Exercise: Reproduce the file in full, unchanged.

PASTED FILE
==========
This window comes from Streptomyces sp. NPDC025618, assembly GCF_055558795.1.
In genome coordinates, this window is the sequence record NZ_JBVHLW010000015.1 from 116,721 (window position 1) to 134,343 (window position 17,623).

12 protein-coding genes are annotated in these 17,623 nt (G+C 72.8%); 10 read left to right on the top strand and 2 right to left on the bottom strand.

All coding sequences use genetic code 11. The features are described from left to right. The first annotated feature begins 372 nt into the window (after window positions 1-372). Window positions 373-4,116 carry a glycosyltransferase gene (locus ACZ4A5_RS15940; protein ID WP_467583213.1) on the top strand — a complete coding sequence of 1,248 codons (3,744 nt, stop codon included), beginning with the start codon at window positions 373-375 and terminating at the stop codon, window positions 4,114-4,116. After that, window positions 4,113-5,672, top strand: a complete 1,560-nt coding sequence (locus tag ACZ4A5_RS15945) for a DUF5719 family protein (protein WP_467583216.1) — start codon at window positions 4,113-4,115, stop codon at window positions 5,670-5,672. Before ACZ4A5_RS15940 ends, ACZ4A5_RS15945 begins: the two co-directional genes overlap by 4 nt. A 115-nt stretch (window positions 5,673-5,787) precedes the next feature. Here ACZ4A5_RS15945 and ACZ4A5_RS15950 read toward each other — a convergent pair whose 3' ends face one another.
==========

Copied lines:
This window comes from Streptomyces sp. NPDC025618, assembly GCF_055558795.1.
In genome coordinates, this window is the sequence record NZ_JBVHLW010000015.1 from 116,721 (window position 1) to 134,343 (window position 17,623).

12 protein-coding genes are annotated in these 17,623 nt (G+C 72.8%); 10 read left to right on the top strand and 2 right to left on the bottom strand.

All coding sequences use genetic code 11. The features are described from left to right. The first annotated feature begins 372 nt into the window (after window positions 1-372). Window positions 373-4,116 carry a glycosyltransferase gene (locus ACZ4A5_RS15940; protein ID WP_467583213.1) on the top strand — a complete coding sequence of 1,248 codons (3,744 nt, stop codon included), beginning with the start codon at window positions 373-375 and terminating at the stop codon, window positions 4,114-4,116. After that, window positions 4,113-5,672, top strand: a complete 1,560-nt coding sequence (locus tag ACZ4A5_RS15945) for a DUF5719 family protein (protein WP_467583216.1) — start codon at window positions 4,113-4,115, stop codon at window positions 5,670-5,672. Before ACZ4A5_RS15940 ends, ACZ4A5_RS15945 begins: the two co-directional genes overlap by 4 nt. A 115-nt stretch (window positions 5,673-5,787) precedes the next feature. Here ACZ4A5_RS15945 and ACZ4A5_RS15950 read toward each other — a convergent pair whose 3' ends face one another.